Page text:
An accent in English: a barrier to top jobs?
May 16, 2018
Big companies are now more diverse than ever, yet business elites around the world still have one key thing in common — most of them speak English with little or no accent or variations in dialect or grammar. While some experts recommend polishing your English skills as early as you can, others say that accepting non-standard English may be the next diversity goal after ethnicity and gender.
Several years ago this issue was brought into the public eye by a letter from parents to a primary school in Middlesbrough, in north-east England, where they asked teachers to pay special attention to their children’s spelling, as it was influenced by the local accent. In response, the school came up with a list of 11 banned words and phrases, such as “I dunno”, “yeah”, “nowt”, “yous” (a regionally-used plural).
According to a report in The Telegraph, while the school insisted that it had no intention of erasing the children’s Teesside accent, the teachers described their decision as an “attempt to ensure children are not discriminated against in job interviews when they are older”.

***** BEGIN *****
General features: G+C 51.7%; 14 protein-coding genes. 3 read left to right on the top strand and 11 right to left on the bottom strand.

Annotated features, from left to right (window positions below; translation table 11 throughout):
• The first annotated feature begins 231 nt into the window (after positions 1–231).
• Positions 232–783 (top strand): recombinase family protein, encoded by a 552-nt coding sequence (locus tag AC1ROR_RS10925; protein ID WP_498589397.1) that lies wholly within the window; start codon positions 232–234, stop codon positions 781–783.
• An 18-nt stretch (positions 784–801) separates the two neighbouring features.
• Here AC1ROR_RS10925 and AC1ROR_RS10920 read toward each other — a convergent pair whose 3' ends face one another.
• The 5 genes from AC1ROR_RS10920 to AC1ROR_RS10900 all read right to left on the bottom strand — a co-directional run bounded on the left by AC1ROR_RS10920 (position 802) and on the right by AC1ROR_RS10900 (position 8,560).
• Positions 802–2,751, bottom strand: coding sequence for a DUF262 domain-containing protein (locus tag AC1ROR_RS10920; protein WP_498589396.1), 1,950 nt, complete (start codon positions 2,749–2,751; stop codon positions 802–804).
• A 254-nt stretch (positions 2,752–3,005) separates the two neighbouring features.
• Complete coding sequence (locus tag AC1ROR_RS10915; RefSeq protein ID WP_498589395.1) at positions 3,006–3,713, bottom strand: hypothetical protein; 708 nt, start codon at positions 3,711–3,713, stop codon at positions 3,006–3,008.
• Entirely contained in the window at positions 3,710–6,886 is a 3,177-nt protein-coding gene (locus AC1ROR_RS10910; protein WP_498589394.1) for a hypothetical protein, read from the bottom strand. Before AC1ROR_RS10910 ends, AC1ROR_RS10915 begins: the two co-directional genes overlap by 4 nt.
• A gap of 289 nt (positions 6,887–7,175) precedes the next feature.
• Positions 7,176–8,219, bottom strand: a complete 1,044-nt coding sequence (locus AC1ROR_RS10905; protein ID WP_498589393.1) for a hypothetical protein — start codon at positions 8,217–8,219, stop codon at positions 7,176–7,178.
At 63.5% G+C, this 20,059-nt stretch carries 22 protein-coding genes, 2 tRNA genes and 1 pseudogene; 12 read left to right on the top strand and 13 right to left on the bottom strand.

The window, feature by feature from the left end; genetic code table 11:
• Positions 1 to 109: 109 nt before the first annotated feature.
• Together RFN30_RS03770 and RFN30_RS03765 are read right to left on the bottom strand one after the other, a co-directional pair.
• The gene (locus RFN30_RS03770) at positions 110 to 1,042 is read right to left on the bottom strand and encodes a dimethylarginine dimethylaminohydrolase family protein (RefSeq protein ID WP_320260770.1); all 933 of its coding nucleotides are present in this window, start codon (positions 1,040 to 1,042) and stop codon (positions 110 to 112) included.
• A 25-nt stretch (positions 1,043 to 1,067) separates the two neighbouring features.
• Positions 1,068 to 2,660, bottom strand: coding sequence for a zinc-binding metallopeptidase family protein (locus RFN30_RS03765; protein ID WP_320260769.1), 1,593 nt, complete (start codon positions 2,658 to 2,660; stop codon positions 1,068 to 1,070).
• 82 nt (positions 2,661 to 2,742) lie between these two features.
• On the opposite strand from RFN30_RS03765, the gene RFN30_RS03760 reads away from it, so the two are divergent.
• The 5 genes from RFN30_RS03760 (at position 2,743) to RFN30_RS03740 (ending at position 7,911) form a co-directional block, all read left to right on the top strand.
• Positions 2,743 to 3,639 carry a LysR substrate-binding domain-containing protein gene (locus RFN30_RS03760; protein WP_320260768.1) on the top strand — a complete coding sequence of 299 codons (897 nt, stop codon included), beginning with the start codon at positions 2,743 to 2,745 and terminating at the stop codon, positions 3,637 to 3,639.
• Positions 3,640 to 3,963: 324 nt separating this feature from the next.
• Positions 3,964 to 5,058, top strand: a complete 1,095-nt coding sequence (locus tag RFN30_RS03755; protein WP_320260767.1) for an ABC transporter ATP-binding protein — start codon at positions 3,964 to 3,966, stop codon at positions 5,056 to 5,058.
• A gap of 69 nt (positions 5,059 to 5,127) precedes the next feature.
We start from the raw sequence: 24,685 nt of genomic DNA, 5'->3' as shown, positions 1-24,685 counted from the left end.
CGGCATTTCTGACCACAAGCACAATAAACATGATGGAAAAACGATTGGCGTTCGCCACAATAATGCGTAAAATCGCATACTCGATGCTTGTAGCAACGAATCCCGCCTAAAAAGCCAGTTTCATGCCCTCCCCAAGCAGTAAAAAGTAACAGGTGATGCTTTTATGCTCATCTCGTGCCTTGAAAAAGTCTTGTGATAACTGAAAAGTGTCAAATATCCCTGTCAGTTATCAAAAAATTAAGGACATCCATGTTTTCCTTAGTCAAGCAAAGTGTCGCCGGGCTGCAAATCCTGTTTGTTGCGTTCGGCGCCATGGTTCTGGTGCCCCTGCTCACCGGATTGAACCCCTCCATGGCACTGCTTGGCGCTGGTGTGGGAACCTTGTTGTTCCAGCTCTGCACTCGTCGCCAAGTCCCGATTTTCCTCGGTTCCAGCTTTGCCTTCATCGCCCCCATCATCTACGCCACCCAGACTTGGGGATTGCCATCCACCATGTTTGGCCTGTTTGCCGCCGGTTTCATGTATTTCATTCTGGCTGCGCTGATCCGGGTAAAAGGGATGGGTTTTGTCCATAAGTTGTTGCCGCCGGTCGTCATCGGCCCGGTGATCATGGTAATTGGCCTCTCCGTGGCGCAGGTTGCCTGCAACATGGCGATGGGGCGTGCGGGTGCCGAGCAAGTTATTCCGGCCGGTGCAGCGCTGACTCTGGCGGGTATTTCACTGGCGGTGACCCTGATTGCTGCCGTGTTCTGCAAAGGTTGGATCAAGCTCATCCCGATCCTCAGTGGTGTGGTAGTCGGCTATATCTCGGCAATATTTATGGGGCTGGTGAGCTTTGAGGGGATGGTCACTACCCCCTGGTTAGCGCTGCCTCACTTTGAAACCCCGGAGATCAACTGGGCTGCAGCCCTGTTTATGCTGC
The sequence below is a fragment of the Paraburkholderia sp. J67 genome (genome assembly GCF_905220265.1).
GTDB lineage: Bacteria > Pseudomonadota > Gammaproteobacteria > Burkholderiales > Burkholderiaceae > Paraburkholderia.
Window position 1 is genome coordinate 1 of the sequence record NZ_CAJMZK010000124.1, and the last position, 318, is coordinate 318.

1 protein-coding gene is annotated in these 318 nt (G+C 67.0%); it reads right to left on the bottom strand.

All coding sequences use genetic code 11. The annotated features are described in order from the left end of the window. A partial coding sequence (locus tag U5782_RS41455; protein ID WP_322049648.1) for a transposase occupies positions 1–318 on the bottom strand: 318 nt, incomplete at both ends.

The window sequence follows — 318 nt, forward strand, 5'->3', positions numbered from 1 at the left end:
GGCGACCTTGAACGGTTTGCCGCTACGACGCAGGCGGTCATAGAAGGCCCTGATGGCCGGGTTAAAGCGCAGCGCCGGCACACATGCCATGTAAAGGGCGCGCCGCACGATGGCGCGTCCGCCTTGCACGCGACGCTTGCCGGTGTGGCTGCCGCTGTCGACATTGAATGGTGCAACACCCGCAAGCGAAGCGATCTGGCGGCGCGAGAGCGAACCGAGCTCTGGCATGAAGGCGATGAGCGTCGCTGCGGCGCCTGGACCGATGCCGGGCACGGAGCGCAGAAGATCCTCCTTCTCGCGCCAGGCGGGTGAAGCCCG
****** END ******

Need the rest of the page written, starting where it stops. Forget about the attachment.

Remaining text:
While the number of non-native English speakers continues to grow and while the most proper UK English (or “Queen’s English”) is spoken by less that 3% of Britons, research shows that discrimination against speakers of non-standard English is very real. Researchers at Yale University discovered strong prejudice about accents. When respondents in a study were presented with sentences in different varieties of English and asked to describe the speakers, many said they expected them to be “lazy or uneducated”.
Other research projects have pointed to the same conclusion — people react differently to various accents, drawing all kinds of conclusions about the people they communicate with, not only about their levels of education but also about their physical appearance, character traits and life choices. And it all happens in the first few seconds of conversation.
Not wanting to endanger their future prospects, many language learners decide to try and get rid of their accents, and are willing to pay the price of maybe losing their own regional identity. But some authors say this is not a good solution: not only can the transition be painful, but it leads us away from tackling issues of discrimination.
As Chi Luu, a computational linguist, argues in a BBC story, “rather than advising people to change a core part of their identity, it’s important that all of us become more aware of our hidden linguistic prejudices”. As workplaces become more diverse in many other aspects, why not make them linguistically diverse too?